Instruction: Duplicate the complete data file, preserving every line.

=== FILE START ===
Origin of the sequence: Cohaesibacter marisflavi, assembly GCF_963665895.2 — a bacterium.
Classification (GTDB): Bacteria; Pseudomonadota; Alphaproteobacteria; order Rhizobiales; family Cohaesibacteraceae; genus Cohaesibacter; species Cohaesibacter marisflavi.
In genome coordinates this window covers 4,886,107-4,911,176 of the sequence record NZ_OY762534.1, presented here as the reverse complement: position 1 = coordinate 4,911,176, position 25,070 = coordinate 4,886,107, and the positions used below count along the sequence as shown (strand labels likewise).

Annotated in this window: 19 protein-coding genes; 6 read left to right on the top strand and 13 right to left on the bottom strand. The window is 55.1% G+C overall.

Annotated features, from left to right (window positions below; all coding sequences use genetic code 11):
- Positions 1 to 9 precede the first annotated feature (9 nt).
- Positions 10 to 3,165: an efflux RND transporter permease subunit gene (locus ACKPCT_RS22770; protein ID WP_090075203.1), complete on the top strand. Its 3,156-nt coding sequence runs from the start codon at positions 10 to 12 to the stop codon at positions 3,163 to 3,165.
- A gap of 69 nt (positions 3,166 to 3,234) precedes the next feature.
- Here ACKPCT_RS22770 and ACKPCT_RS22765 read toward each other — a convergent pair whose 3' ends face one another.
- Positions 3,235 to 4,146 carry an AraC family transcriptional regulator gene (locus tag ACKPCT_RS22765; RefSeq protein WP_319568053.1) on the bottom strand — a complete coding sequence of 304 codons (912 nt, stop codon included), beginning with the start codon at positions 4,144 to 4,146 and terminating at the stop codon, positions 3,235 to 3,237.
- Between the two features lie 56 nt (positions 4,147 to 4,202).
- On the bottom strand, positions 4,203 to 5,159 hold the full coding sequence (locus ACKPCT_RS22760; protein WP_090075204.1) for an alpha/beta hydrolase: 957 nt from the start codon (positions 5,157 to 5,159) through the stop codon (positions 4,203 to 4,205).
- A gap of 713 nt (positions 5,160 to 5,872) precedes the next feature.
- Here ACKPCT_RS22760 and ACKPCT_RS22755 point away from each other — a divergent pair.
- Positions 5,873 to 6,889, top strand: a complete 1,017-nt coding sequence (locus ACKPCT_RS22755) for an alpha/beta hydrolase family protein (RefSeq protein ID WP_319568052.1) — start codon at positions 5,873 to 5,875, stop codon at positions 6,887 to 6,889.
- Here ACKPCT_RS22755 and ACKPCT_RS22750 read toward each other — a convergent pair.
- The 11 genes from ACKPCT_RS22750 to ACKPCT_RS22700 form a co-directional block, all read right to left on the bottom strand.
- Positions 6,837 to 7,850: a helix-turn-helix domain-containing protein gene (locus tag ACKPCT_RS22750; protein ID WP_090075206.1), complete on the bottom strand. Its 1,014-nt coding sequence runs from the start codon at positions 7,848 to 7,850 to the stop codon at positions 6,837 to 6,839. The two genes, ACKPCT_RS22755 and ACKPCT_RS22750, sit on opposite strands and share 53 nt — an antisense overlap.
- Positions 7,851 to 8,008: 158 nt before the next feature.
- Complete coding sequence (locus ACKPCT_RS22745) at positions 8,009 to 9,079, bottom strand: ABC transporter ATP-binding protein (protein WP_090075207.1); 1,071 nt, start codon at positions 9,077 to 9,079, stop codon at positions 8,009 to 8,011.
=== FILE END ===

Origin of the sequence: Cohaesibacter marisflavi, assembly GCF_963665895.2 — a bacterium.
Classification (GTDB): Bacteria; Pseudomonadota; Alphaproteobacteria; order Rhizobiales; family Cohaesibacteraceae; genus Cohaesibacter; species Cohaesibacter marisflavi.
In genome coordinates this window covers 4,886,107-4,911,176 of the sequence record NZ_OY762534.1, presented here as the reverse complement: position 1 = coordinate 4,911,176, position 25,070 = coordinate 4,886,107, and the positions used below count along the sequence as shown (strand labels likewise).

Annotated in this window: 19 protein-coding genes; 6 read left to right on the top strand and 13 right to left on the bottom strand. The window is 55.1% G+C overall.

Annotated features, from left to right (window positions below; all coding sequences use genetic code 11):
- Positions 1 to 9 precede the first annotated feature (9 nt).
- Positions 10 to 3,165: an efflux RND transporter permease subunit gene (locus ACKPCT_RS22770; protein ID WP_090075203.1), complete on the top strand. Its 3,156-nt coding sequence runs from the start codon at positions 10 to 12 to the stop codon at positions 3,163 to 3,165.
- A gap of 69 nt (positions 3,166 to 3,234) precedes the next feature.
- Here ACKPCT_RS22770 and ACKPCT_RS22765 read toward each other — a convergent pair whose 3' ends face one another.
- Positions 3,235 to 4,146 carry an AraC family transcriptional regulator gene (locus tag ACKPCT_RS22765; RefSeq protein WP_319568053.1) on the bottom strand — a complete coding sequence of 304 codons (912 nt, stop codon included), beginning with the start codon at positions 4,144 to 4,146 and terminating at the stop codon, positions 3,235 to 3,237.
- Between the two features lie 56 nt (positions 4,147 to 4,202).
- On the bottom strand, positions 4,203 to 5,159 hold the full coding sequence (locus ACKPCT_RS22760; protein WP_090075204.1) for an alpha/beta hydrolase: 957 nt from the start codon (positions 5,157 to 5,159) through the stop codon (positions 4,203 to 4,205).
- A gap of 713 nt (positions 5,160 to 5,872) precedes the next feature.
- Here ACKPCT_RS22760 and ACKPCT_RS22755 point away from each other — a divergent pair.
- Positions 5,873 to 6,889, top strand: a complete 1,017-nt coding sequence (locus ACKPCT_RS22755) for an alpha/beta hydrolase family protein (RefSeq protein ID WP_319568052.1) — start codon at positions 5,873 to 5,875, stop codon at positions 6,887 to 6,889.
- Here ACKPCT_RS22755 and ACKPCT_RS22750 read toward each other — a convergent pair.
- The 11 genes from ACKPCT_RS22750 to ACKPCT_RS22700 form a co-directional block, all read right to left on the bottom strand.
- Positions 6,837 to 7,850: a helix-turn-helix domain-containing protein gene (locus tag ACKPCT_RS22750; protein ID WP_090075206.1), complete on the bottom strand. Its 1,014-nt coding sequence runs from the start codon at positions 7,848 to 7,850 to the stop codon at positions 6,837 to 6,839. The two genes, ACKPCT_RS22755 and ACKPCT_RS22750, sit on opposite strands and share 53 nt — an antisense overlap.
- Positions 7,851 to 8,008: 158 nt before the next feature.
- Complete coding sequence (locus ACKPCT_RS22745) at positions 8,009 to 9,079, bottom strand: ABC transporter ATP-binding protein (protein WP_090075207.1); 1,071 nt, start codon at positions 9,077 to 9,079, stop codon at positions 8,009 to 8,011.